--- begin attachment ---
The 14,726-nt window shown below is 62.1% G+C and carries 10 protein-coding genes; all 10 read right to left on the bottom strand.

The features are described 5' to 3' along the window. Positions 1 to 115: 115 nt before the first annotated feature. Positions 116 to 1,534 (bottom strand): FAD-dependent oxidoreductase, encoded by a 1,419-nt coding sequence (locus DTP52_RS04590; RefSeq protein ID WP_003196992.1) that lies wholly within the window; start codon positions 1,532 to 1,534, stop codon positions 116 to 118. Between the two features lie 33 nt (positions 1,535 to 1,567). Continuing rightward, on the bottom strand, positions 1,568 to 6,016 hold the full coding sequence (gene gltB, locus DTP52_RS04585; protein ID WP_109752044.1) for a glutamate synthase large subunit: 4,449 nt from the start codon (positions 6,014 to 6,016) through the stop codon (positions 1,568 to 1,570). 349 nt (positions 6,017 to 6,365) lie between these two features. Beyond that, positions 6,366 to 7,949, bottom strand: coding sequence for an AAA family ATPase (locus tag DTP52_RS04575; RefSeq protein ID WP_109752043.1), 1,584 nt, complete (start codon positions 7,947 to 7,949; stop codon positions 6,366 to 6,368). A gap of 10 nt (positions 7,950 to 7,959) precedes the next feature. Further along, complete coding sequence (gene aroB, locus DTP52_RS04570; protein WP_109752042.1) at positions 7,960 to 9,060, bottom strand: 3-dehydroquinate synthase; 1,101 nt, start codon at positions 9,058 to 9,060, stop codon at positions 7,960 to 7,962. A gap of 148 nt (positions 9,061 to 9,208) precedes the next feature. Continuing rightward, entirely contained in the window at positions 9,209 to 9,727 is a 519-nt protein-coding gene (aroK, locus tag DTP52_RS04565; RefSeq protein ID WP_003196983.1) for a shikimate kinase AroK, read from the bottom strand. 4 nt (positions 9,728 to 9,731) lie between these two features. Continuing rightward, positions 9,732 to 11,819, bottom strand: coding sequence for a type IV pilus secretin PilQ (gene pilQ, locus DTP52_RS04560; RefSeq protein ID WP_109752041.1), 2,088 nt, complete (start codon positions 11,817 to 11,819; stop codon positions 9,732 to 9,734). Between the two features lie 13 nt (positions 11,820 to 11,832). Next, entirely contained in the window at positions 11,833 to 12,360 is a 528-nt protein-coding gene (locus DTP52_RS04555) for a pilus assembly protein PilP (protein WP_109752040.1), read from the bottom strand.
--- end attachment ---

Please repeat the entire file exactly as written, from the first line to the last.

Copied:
The 14,726-nt window shown below is 62.1% G+C and carries 10 protein-coding genes; all 10 read right to left on the bottom strand.

The features are described 5' to 3' along the window. Positions 1 to 115: 115 nt before the first annotated feature. Positions 116 to 1,534 (bottom strand): FAD-dependent oxidoreductase, encoded by a 1,419-nt coding sequence (locus DTP52_RS04590; RefSeq protein ID WP_003196992.1) that lies wholly within the window; start codon positions 1,532 to 1,534, stop codon positions 116 to 118. Between the two features lie 33 nt (positions 1,535 to 1,567). Continuing rightward, on the bottom strand, positions 1,568 to 6,016 hold the full coding sequence (gene gltB, locus DTP52_RS04585; protein ID WP_109752044.1) for a glutamate synthase large subunit: 4,449 nt from the start codon (positions 6,014 to 6,016) through the stop codon (positions 1,568 to 1,570). 349 nt (positions 6,017 to 6,365) lie between these two features. Beyond that, positions 6,366 to 7,949, bottom strand: coding sequence for an AAA family ATPase (locus tag DTP52_RS04575; RefSeq protein ID WP_109752043.1), 1,584 nt, complete (start codon positions 7,947 to 7,949; stop codon positions 6,366 to 6,368). A gap of 10 nt (positions 7,950 to 7,959) precedes the next feature. Further along, complete coding sequence (gene aroB, locus DTP52_RS04570; protein WP_109752042.1) at positions 7,960 to 9,060, bottom strand: 3-dehydroquinate synthase; 1,101 nt, start codon at positions 9,058 to 9,060, stop codon at positions 7,960 to 7,962. A gap of 148 nt (positions 9,061 to 9,208) precedes the next feature. Continuing rightward, entirely contained in the window at positions 9,209 to 9,727 is a 519-nt protein-coding gene (aroK, locus tag DTP52_RS04565; RefSeq protein ID WP_003196983.1) for a shikimate kinase AroK, read from the bottom strand. 4 nt (positions 9,728 to 9,731) lie between these two features. Continuing rightward, positions 9,732 to 11,819, bottom strand: coding sequence for a type IV pilus secretin PilQ (gene pilQ, locus DTP52_RS04560; RefSeq protein ID WP_109752041.1), 2,088 nt, complete (start codon positions 11,817 to 11,819; stop codon positions 9,732 to 9,734). Between the two features lie 13 nt (positions 11,820 to 11,832). Next, entirely contained in the window at positions 11,833 to 12,360 is a 528-nt protein-coding gene (locus DTP52_RS04555) for a pilus assembly protein PilP (protein WP_109752040.1), read from the bottom strand.